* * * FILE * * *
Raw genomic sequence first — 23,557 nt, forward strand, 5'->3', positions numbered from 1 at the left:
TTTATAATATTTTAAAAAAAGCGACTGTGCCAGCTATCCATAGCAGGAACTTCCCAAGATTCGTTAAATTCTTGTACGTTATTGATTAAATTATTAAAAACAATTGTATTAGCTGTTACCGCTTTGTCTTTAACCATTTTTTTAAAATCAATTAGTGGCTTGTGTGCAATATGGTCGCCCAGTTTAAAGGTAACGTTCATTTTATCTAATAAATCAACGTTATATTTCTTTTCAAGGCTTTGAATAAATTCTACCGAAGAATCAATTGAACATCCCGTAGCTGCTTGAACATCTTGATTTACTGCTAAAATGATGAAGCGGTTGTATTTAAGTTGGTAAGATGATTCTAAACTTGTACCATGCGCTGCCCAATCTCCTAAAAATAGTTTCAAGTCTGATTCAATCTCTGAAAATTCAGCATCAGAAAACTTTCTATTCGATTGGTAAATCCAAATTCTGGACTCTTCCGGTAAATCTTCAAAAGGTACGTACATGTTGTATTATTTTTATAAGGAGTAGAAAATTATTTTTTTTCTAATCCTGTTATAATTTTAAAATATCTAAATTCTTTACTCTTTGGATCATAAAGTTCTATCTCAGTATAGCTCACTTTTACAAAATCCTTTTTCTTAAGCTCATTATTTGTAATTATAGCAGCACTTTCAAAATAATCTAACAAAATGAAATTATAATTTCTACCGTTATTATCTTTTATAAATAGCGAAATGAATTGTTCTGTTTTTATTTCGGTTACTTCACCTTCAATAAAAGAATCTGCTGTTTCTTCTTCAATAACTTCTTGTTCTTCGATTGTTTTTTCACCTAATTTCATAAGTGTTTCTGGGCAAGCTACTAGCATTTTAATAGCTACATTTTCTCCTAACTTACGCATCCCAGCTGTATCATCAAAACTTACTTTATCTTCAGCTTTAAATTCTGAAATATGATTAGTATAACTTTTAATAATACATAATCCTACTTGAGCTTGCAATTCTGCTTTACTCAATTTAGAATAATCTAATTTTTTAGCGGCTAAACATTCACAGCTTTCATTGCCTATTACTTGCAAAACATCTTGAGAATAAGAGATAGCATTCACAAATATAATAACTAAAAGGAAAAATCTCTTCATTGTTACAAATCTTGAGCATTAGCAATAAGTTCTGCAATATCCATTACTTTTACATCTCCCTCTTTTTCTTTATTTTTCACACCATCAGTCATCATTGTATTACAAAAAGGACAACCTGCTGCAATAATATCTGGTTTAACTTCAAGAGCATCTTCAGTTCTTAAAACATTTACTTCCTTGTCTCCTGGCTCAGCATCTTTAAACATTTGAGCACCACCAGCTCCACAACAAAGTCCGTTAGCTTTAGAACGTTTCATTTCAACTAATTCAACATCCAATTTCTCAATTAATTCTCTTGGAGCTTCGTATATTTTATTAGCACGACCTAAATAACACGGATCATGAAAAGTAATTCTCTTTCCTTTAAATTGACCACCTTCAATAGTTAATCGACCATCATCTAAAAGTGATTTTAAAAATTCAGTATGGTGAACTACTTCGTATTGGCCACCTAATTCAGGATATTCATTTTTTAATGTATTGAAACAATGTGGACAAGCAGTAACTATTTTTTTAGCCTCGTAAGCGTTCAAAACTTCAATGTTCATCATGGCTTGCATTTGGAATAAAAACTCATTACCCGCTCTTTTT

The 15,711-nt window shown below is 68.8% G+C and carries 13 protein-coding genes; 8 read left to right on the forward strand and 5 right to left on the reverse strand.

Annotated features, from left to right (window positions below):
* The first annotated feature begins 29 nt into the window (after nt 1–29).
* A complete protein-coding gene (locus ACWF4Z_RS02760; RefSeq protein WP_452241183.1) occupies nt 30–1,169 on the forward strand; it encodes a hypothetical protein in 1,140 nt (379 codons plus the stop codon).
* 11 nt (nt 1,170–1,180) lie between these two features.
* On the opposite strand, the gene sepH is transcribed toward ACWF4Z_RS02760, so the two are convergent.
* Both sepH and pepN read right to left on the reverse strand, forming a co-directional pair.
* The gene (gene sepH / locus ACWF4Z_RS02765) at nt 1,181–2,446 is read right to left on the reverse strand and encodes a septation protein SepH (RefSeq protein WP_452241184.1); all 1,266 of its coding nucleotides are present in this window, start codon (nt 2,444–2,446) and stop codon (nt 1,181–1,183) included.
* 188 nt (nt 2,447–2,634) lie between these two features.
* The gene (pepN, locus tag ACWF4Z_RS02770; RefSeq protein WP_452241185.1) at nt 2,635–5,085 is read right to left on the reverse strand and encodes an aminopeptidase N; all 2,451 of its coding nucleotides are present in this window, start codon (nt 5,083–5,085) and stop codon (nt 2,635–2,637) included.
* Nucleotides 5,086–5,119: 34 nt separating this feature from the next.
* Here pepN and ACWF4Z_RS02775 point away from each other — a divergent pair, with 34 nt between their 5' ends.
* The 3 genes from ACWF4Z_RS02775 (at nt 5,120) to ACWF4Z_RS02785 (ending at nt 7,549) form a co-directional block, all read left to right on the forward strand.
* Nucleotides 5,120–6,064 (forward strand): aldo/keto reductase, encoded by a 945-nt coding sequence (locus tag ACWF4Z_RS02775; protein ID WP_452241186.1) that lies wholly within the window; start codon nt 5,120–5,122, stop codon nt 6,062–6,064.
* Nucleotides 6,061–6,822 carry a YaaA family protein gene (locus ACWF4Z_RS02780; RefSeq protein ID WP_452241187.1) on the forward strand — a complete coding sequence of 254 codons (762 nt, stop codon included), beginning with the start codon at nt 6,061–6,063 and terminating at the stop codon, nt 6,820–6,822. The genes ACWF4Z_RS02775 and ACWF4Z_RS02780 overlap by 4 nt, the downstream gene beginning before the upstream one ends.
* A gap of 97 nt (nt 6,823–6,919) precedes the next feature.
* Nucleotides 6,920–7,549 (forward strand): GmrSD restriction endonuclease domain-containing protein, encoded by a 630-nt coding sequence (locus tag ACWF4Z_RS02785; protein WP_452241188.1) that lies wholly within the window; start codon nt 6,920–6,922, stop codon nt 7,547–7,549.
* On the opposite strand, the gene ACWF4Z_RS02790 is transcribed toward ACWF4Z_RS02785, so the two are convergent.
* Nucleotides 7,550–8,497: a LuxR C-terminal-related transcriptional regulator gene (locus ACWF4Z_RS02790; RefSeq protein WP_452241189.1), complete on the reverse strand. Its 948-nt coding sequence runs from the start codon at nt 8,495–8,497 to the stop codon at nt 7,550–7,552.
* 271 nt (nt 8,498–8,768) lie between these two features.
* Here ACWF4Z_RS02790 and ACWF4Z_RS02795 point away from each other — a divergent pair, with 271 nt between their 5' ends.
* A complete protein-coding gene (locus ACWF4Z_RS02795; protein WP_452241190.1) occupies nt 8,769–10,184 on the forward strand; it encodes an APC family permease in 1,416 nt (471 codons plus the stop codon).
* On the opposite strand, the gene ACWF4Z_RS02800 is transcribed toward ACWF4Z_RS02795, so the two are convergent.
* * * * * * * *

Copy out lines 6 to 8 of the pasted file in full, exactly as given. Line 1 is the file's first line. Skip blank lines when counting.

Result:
* A complete protein-coding gene (locus ACWF4Z_RS02760; RefSeq protein WP_452241183.1) occupies nt 30–1,169 on the forward strand; it encodes a hypothetical protein in 1,140 nt (379 codons plus the stop codon).
* 11 nt (nt 1,170–1,180) lie between these two features.
* On the opposite strand, the gene sepH is transcribed toward ACWF4Z_RS02760, so the two are convergent.